It doesn’t work like that, she says. Ryan already has donors in place to create embryos — typically 20 to 30 from a particular cycle — and she will show applicants the backgrounds of those donors so they can decide whether to accept or reject. “I don’t take orders,” she says. “I say, ‘This is what I have’ and send them the background. If they don’t think it’s right for them, they don’t have to take it.” However, she does use only sperm donors in their twenties and thirties who have at least some tertiary education — some may hold a doctorate or law degree. But, as she says: “Most people who donate at sperm banks have to be college-educated, so why doesn’t anyone shout at sperm banks?” Another misconception is that Ryan runs a clinic. What she actually does is broker between donor embryos and recipients. She hires the services of doctors to perform the medical procedures; the embryos are stored at their various clinics and not, she says laughing, in a refrigerator in her kitchen. One doctor in Houston whom she hired to create her second batch of embryos (the service has been running for only a few months) pulled out after learning what she was doing. She is keen to tell me that she does not have “thousands of embryos sitting on ice”.
Because the service is new it is relatively small: “We are still in the embryonic stages, if you don’t mind the pun.” She has a long waiting list of recipients and, in reality, each batch of embryos is “spoken for” immediately. If the service grows bigger, however, this might not be the case and the idea of “shopping” for a baby may become a fair accusation.
Ryan’s own background is complex. She says she has five children who are biologically hers, and which she raised largely as a single parent, and one adopted son. Ryan recently moved to Texas from California, where she ran an adoption business, Abagail’s Silver Spoon Adoptions, which she says is one of the largest in the nation and provides the bulk of her income. But Ryan’s local newspaper reports that two top San Antonio adoption agencies do not know her. “I’ve been around for 30 years doing adoptions and I’ve never heard of her,” Jan Couve, the executive director of Adoption Affiliates, told the San Antonio Express-News.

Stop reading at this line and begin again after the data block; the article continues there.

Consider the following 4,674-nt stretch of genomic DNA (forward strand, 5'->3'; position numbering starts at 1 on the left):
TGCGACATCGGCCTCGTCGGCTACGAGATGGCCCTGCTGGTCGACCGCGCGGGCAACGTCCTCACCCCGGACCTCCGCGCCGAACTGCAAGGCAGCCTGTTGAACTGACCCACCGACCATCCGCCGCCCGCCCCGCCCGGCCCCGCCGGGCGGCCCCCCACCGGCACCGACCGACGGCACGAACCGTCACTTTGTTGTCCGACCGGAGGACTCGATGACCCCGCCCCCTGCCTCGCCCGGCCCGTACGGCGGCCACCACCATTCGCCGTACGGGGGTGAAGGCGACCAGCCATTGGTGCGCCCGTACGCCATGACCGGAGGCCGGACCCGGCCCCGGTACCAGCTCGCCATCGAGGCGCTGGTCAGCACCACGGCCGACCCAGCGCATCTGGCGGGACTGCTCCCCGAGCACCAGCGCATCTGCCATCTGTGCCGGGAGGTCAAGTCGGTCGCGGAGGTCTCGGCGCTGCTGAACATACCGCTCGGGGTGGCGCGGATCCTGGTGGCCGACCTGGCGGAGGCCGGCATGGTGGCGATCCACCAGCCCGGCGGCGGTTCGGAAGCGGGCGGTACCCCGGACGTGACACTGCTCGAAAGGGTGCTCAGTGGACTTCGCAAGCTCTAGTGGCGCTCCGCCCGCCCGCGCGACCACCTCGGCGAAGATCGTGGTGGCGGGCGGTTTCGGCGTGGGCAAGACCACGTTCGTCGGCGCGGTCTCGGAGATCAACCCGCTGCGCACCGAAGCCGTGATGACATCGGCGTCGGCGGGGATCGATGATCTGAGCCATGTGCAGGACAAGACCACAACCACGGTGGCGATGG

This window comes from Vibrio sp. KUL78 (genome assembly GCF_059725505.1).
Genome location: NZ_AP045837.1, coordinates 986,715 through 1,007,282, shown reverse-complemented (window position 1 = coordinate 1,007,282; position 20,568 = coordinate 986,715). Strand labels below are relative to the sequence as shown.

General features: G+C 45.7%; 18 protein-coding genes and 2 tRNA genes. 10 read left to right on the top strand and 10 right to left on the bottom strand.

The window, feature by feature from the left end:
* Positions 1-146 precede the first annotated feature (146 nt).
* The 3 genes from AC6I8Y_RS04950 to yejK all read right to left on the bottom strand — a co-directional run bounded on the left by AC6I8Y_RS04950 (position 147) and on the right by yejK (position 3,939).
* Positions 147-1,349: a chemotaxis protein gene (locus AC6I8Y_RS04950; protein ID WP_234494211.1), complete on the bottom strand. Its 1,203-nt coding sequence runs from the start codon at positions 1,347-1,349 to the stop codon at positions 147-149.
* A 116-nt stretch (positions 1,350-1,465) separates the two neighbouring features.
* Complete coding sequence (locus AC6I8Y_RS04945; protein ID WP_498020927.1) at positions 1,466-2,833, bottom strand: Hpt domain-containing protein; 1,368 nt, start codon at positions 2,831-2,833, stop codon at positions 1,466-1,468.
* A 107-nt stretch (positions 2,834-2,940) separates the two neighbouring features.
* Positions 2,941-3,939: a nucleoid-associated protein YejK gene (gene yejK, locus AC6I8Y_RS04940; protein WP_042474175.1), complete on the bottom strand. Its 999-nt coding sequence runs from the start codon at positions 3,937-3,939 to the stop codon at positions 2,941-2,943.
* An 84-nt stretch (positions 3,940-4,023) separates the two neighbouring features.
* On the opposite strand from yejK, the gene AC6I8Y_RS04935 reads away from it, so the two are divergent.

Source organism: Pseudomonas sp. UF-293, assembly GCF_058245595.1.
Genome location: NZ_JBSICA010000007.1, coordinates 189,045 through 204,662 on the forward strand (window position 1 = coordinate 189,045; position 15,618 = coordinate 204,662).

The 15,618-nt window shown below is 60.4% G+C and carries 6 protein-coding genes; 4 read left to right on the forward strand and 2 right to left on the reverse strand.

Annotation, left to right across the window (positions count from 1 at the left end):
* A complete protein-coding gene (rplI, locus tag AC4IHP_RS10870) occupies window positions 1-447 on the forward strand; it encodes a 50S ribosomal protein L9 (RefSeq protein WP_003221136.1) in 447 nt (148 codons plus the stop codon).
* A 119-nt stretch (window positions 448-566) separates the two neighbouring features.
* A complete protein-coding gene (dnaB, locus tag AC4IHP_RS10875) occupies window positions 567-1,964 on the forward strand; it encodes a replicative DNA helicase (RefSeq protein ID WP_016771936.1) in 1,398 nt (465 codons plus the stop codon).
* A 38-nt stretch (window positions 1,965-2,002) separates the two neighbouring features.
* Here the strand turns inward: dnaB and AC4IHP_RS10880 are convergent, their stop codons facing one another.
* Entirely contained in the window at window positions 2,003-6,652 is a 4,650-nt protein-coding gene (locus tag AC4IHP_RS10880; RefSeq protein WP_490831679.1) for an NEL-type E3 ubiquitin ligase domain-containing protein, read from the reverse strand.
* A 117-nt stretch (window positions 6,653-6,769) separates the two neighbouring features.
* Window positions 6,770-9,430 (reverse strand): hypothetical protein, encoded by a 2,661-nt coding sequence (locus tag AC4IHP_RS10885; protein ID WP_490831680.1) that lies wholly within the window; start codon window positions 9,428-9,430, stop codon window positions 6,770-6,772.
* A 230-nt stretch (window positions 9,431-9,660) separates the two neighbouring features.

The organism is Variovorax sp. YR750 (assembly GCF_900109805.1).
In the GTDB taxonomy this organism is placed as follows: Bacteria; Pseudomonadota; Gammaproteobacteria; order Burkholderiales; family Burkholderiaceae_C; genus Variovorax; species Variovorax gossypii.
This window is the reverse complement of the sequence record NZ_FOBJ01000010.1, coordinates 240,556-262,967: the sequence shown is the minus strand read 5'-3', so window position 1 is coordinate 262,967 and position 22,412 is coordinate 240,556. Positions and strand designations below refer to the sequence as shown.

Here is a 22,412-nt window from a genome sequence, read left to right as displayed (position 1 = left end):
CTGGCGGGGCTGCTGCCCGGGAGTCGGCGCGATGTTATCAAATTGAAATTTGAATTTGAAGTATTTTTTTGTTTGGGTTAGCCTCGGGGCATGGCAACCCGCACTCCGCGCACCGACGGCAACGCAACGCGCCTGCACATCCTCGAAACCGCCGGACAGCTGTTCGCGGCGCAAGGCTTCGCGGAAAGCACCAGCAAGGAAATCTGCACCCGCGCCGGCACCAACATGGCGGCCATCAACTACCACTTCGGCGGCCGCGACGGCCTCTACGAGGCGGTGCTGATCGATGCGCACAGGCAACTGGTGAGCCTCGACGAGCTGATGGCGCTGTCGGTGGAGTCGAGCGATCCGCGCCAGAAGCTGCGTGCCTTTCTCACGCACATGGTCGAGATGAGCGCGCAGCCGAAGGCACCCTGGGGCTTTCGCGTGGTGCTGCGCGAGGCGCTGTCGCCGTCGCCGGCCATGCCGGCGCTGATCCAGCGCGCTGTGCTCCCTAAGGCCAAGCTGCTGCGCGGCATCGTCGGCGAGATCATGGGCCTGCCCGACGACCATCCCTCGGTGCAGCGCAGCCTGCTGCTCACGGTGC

According to Ryan, her adoption company in California is less an agency and more a service that facilitates adoptions, while the Texas incarnation is only an adoption advertising service. She says California law allows “adoption facilitators”, who introduce pregnant women to adoptive parents for a fee, but Texas does not.
Josephine Quintavalle, of the UK campaign group Comment on Reproductive Ethics (CORE), is horrified by what she describes as a move towards “supermarket babies” and the “absolute commercialisation of human life”.
“There are plenty of ‘ready-made’ babies around the world that one can adopt,” she says. “This is further devaluing human life.” She worries that with a child bought in such a consumerist way there might be more scope for disappointment. “Expectations are so high now — what about if you don’t get what you want?” she says.
Robert George, of Princeton University, who serves on the President’s Council on Bioethics, says: “This is just more evidence that we haven’t been able to restrain this move towards treating human life like a commodity. This buying and selling of eggs and sperm and now embryos based on IQ points and PhDs and other traits really moves us in the direction of eugenics.” Others, however, do not see it as a particularly alarming development.
John Robertson, of the University of Texas at Austin, who advises fertility specialists on ethical issues, says: “If you step back a little bit, you realise that people are already choosing sperm and egg donors in separate transactions. Combining them doesn’t pose any new major ethical problems.”
The Abraham Center’s name is taken from the first family to use surrogacy services. The introduction to the website quotes from the Bible about how Abraham, at his wife Sarah’s urging, had a son by his wife’s slave-girl Hagar because Sarah was too old to conceive. Some of the language on the website is euphemistic; it talks of egg and sperm “donors” when they are clearly “sellers”.
According to the website, “typically a donor fee will range from $3,500 to $15,000 . . . Additional compensation is offered to those donors who have earned a post-graduate degree; have a unique skill, characteristic or trait; or if she has previously cycled with our programme and her couple achieved a pregnancy.” So far, Ryan says she has produced one batch of 22 embryos using an egg donor in her twenties from Arizona and a sperm donor from a sperm bank operated by the Genetics & IVF Institute in Fairfax, Virginia. He is a lawyer, 6ft tall (1.83m) with blond hair and blue eyes; she is a student, with brown hair and hazel eyes. All donors undergo a health screening and even provide photos of themselves as children as a guide to what the baby might look like.